What do origami, card tricks, and slime all have in common? For the Math Circle students at Altona Middle School, the answer is mathematics, of course!
For the last five years, Linda Goertz, 8th grade math teacher at Altona, has attended the Rocky Mountain Math Teachers’ Circle sponsored by the University of Colorado- Denver. Math Teachers’ Circle is a group of middle school educators and mathematicians that meet to solve and discuss unique and interesting math problems.
Goertz recognized the value of these experiences to increase problem-solving strategies and strengthen math knowledge. Last year, she had the unique idea to bring Math Circle to the student level. She wanted to give students the opportunity to understand mathematics in the real world.
Math Circle at Altona is a small, non-competitive, group of Goertz’s 8th grade math students that meets after school twice a month to solve fun and interesting problems – and eat a little pizza, too. They are engaged in real problem solving such as using bubbles to learn about Platonic solids, making slime to explore proportions and creating origami to understand geometry concepts.
“[Many of my students] don’t have the confidence in math. … A lot of my kids have told themselves ‘I am not good at math’. They get into these math problems and find that they are fun! They are challenging, but yet they can solve them. They don’t realize that they are doing math,” said Goertz.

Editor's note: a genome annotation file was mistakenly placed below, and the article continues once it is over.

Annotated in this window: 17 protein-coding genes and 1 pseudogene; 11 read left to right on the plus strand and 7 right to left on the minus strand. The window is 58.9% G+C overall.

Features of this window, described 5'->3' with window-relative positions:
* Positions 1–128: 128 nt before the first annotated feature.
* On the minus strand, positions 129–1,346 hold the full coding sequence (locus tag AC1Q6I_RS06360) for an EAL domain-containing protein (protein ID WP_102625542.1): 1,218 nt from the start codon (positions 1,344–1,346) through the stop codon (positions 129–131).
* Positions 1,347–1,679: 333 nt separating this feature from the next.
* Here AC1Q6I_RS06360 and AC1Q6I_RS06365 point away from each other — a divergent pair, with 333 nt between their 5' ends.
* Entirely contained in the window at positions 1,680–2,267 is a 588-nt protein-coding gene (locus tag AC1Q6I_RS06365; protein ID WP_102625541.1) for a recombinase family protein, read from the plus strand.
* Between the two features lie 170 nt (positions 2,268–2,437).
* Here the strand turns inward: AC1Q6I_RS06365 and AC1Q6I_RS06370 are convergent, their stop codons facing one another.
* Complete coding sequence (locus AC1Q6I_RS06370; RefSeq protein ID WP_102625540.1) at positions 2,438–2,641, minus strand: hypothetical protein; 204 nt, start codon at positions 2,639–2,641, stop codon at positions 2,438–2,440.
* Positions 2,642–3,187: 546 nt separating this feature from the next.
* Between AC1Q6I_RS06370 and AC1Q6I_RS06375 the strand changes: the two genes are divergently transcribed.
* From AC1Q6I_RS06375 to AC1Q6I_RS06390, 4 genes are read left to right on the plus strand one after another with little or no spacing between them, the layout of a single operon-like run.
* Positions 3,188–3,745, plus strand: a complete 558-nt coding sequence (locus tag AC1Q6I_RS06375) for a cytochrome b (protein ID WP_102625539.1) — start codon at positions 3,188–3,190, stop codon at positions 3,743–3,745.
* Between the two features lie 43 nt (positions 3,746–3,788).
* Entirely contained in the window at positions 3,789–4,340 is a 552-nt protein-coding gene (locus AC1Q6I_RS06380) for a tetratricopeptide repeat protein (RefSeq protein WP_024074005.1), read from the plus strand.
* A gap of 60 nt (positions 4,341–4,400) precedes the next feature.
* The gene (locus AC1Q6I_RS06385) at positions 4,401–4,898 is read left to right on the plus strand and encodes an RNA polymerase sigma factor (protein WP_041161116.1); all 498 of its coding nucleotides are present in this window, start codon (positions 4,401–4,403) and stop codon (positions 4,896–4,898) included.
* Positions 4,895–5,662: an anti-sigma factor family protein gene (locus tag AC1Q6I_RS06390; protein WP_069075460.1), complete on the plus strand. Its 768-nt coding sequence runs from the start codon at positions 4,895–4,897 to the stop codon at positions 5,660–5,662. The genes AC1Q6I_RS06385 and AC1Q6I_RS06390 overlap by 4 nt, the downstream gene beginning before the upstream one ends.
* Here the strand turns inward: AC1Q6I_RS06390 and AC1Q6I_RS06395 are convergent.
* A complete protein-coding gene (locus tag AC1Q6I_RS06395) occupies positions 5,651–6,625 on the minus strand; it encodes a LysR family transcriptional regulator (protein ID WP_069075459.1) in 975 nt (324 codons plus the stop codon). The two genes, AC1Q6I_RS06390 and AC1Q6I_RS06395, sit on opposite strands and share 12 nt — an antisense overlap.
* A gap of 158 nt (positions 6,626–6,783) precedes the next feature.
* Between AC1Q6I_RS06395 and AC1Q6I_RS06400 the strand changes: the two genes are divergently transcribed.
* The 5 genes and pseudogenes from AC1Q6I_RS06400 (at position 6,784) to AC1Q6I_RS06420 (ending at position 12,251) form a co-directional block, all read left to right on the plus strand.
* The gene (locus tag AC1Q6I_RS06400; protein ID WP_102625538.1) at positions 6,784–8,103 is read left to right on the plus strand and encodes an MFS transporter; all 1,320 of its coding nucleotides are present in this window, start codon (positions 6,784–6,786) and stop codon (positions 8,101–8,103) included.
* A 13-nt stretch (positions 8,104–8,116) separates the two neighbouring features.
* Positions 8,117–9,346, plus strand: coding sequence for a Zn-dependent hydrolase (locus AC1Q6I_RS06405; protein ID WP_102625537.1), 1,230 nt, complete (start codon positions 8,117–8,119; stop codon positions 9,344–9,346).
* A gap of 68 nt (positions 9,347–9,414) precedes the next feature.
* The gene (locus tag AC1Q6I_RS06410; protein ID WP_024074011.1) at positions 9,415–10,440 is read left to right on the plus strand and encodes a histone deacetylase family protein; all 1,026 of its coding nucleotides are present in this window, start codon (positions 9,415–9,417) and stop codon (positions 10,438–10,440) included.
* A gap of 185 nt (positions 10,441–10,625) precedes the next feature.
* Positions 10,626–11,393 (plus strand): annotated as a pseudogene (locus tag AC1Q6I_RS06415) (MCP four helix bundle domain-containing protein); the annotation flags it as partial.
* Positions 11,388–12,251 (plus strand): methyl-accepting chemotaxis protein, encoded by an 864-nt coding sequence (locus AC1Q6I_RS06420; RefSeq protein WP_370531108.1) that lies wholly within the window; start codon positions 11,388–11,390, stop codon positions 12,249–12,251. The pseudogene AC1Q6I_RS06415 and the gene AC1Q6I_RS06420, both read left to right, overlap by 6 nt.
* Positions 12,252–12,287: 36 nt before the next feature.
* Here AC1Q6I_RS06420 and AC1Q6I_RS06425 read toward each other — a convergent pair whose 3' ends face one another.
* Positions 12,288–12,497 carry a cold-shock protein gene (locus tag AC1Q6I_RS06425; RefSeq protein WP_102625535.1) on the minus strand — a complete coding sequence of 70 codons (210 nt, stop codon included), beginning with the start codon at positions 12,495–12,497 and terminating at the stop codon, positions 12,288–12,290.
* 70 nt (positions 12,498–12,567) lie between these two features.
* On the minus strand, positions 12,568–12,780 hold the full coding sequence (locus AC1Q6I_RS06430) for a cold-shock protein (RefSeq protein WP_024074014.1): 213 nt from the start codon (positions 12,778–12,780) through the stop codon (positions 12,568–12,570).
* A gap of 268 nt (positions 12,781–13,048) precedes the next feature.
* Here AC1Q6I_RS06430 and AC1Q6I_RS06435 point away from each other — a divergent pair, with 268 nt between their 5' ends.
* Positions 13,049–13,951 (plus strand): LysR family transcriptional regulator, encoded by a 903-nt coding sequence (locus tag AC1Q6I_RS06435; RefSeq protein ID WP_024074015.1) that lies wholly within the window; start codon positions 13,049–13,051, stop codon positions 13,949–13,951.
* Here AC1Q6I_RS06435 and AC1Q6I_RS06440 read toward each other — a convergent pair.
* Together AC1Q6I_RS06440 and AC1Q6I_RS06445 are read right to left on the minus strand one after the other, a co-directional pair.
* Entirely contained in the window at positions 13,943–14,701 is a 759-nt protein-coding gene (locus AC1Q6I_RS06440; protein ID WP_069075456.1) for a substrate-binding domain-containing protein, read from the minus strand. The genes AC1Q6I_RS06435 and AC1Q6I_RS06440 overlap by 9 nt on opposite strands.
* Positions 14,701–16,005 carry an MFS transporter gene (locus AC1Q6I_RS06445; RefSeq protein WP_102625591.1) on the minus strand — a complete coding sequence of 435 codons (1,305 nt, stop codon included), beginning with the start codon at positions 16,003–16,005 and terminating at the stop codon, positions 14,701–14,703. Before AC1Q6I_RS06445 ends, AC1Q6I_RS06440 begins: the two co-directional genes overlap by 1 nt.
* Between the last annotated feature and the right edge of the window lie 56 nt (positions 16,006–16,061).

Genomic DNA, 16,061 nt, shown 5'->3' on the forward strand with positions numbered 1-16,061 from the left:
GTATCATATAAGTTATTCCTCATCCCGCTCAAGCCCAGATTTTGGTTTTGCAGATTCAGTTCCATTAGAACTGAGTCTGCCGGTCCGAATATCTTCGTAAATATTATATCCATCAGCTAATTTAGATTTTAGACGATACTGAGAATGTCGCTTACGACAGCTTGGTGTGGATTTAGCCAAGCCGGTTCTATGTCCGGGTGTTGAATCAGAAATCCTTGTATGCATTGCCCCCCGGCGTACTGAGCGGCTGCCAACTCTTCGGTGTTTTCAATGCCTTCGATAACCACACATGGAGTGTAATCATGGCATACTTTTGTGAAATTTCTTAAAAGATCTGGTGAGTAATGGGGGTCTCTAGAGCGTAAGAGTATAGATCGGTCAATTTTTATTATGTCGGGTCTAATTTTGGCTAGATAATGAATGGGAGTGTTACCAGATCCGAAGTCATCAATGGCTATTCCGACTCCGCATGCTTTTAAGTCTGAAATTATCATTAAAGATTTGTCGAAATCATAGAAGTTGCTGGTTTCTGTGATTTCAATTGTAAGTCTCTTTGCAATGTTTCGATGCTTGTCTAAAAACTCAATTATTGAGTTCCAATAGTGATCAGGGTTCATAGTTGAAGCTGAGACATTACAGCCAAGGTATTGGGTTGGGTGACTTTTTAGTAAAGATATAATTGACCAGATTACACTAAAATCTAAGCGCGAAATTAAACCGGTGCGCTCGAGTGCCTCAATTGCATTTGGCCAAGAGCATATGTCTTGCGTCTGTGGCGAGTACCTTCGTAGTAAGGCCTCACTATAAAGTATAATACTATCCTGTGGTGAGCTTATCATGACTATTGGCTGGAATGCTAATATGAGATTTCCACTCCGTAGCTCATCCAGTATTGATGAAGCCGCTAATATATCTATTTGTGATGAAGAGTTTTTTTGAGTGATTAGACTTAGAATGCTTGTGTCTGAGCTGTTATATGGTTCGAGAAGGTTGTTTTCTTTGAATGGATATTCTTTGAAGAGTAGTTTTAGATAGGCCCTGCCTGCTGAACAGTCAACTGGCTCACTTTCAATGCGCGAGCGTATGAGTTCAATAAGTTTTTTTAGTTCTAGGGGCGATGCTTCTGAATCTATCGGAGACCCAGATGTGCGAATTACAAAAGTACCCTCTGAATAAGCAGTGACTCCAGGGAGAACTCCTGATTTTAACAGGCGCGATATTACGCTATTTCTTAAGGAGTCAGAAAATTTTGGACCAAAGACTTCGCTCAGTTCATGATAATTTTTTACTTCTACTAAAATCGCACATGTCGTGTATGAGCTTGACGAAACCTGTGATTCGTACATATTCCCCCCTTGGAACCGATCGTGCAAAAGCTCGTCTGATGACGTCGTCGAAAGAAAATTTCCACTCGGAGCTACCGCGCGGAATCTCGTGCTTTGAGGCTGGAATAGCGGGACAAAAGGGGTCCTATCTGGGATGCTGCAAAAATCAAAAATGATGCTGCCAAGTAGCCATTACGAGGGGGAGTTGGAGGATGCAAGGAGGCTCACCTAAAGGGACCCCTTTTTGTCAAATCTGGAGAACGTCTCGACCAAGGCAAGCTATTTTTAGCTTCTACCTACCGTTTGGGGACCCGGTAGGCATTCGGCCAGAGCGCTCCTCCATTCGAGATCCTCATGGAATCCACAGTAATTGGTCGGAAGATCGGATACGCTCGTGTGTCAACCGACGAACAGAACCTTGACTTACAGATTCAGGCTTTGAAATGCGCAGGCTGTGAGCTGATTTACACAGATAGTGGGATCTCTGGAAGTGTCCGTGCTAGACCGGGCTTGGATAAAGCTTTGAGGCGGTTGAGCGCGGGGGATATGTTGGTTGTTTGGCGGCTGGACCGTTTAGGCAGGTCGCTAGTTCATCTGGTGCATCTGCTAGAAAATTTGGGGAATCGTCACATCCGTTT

Goertz created separate Circle groups for girls and boys to provide a non-intimidating and open environment for discussion and creativity. This recreational environment encourages students to explore math in a way that fosters collaboration and perseverance.
“Math Circle … focuses on thinking mathematically. It honors perseverance in problem solving over mechanics and procedures. It can expose students to non-traditional content. … Math is not just what is in our textbooks and standards. … [Math] is real. It lives in a real world and is about real problems,” said Greg George, K-12 Mathematics Coordinator, St. Vrain Valley School District.
Beyond the math content, Goertz sees Math Circle as an opportunity to build valuable skills for adulthood.
“Math is everywhere and in everything we do. … I am teaching [them] how to reason through a problem, how to problem solve, and how to think logically. These are skills for life,” said Goertz.